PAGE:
We are currently experiencing server issues, please excuse any mess. More details are availble here.
Apple CEO Tim Cook nets $11.1M from vested second half of 2010 bonusApple chief Tim Cook made $11.1 million after taxes by selling 37,500 restricted stock units that were awarded to him two years ago for his performance as interim CEO while late co-founder Steve Jobs was on medical leave.
An SEC filing revealed that Cook had sold the 37,500 shares on Monday as part of a Rule 10b5-1 trading plan that lets major shareholders of companies set up scheduled trades to avoid accusations of insider trading.
Cook's shares vested last Saturday after a two year waiting period. In March 2010, the executive was awarded 75,000 restricted stock units "in recognition of his outstanding performance in assuming the day-to-day operations" of Apple while Jobs was on medical leave to recover from a liver transplant. When the first half of the shares vested last March, Cook immediately sold off the batch, netting $7.02 million after taxes.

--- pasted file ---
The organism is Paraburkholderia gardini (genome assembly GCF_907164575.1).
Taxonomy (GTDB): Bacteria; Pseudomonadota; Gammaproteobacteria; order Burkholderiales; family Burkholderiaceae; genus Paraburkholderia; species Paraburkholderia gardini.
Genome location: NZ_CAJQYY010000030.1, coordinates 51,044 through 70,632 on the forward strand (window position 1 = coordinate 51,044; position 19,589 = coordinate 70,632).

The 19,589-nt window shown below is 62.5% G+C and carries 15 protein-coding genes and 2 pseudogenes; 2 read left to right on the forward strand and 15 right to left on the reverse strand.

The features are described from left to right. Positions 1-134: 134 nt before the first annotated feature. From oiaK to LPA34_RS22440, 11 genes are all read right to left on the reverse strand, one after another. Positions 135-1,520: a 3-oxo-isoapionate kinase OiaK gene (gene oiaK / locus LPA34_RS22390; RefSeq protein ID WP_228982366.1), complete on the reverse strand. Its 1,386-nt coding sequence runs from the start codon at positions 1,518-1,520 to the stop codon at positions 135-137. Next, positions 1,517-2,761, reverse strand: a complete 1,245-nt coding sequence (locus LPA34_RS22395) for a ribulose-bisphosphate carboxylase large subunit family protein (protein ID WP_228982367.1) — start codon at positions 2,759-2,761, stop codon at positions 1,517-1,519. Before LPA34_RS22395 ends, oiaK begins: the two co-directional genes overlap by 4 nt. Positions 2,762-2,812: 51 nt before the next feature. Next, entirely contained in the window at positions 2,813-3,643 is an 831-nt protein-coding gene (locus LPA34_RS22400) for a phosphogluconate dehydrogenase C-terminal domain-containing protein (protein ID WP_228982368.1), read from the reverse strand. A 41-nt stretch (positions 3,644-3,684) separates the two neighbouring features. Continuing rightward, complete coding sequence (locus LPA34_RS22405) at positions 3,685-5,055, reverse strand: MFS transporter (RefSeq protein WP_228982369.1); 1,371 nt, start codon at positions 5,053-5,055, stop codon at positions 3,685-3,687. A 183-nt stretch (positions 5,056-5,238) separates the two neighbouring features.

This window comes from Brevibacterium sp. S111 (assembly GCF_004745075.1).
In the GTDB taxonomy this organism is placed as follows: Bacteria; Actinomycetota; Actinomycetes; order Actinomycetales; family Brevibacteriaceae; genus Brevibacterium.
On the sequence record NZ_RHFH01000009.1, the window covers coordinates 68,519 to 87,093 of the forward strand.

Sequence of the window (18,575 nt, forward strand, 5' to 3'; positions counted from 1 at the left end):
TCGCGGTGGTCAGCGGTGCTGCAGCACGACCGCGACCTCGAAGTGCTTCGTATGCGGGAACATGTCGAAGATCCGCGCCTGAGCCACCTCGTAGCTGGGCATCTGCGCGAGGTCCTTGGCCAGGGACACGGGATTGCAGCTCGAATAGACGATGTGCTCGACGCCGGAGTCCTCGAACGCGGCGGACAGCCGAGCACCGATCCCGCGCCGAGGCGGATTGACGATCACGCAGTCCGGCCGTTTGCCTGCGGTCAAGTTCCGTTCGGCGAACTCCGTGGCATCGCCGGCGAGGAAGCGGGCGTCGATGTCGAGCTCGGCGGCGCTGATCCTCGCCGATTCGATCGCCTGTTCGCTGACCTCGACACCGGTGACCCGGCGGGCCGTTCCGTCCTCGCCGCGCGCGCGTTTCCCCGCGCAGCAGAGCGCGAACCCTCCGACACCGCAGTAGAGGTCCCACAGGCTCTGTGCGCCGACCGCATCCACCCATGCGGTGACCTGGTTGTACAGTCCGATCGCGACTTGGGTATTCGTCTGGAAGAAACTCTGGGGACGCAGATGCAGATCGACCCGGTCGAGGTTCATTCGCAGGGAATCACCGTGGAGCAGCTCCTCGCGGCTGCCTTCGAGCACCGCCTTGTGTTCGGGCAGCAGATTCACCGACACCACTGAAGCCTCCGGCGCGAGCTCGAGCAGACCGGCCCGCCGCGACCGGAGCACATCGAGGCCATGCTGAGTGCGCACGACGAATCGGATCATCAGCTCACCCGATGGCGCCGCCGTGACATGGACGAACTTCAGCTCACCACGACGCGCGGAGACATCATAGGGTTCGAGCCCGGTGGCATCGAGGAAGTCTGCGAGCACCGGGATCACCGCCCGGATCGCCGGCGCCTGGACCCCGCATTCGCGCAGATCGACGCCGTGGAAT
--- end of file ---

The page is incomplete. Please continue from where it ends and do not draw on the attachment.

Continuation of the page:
This year, Cook's tax bill for the second half of the shares came out to $9.44 million. He opted to pay by surrendering 17,322 shares at a stock price of $545.17. His profit of $11.1 million came from a series of five staggered sales throughout the day on Monday, a day that happened to see a new all-time high for Apple's stock. Shares of the company closed at $552 on Monday.
Cook was named Apple's CEO last August after Jobs resigned because of health issues. The company's board awarded him a million restricted shares that will vest over the next decade, subject to his continued employment at Apple.
On Topic: General
- Apple CEO Tim Cook to headline Sen. Orrin Hatch's Utah Tech Tour on Friday
- Spotify reportedly engaging SoundCloud in advanced buyout negotiations
- Apple partners with leading business service provider Deloitte for enterprise IT
- Second man pleads gulity in 'Celebgate' hacks of iCloud & Gmail accounts
- Apple to house 1,400 employees at London's restored Battersea Power Station starting in 2021